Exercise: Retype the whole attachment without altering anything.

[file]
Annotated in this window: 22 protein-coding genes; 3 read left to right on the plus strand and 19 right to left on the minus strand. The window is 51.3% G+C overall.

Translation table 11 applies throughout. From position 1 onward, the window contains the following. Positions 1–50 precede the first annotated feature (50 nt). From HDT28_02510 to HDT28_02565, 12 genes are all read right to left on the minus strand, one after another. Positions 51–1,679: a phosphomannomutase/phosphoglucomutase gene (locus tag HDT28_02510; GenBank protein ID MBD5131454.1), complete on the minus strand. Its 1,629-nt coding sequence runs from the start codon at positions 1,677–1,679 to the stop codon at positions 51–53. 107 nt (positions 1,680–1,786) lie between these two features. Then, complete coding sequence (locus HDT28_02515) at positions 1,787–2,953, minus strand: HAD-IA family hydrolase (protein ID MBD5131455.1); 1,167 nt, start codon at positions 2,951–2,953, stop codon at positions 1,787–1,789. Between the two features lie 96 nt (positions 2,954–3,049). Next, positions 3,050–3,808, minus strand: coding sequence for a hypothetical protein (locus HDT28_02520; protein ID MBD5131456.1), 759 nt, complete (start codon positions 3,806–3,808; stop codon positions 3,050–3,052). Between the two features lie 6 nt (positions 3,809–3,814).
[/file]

Annotated in this window: 22 protein-coding genes; 3 read left to right on the plus strand and 19 right to left on the minus strand. The window is 51.3% G+C overall.

Translation table 11 applies throughout. From position 1 onward, the window contains the following. Positions 1–50 precede the first annotated feature (50 nt). From HDT28_02510 to HDT28_02565, 12 genes are all read right to left on the minus strand, one after another. Positions 51–1,679: a phosphomannomutase/phosphoglucomutase gene (locus tag HDT28_02510; GenBank protein ID MBD5131454.1), complete on the minus strand. Its 1,629-nt coding sequence runs from the start codon at positions 1,677–1,679 to the stop codon at positions 51–53. 107 nt (positions 1,680–1,786) lie between these two features. Then, complete coding sequence (locus HDT28_02515) at positions 1,787–2,953, minus strand: HAD-IA family hydrolase (protein ID MBD5131455.1); 1,167 nt, start codon at positions 2,951–2,953, stop codon at positions 1,787–1,789. Between the two features lie 96 nt (positions 2,954–3,049). Next, positions 3,050–3,808, minus strand: coding sequence for a hypothetical protein (locus HDT28_02520; protein ID MBD5131456.1), 759 nt, complete (start codon positions 3,806–3,808; stop codon positions 3,050–3,052). Between the two features lie 6 nt (positions 3,809–3,814).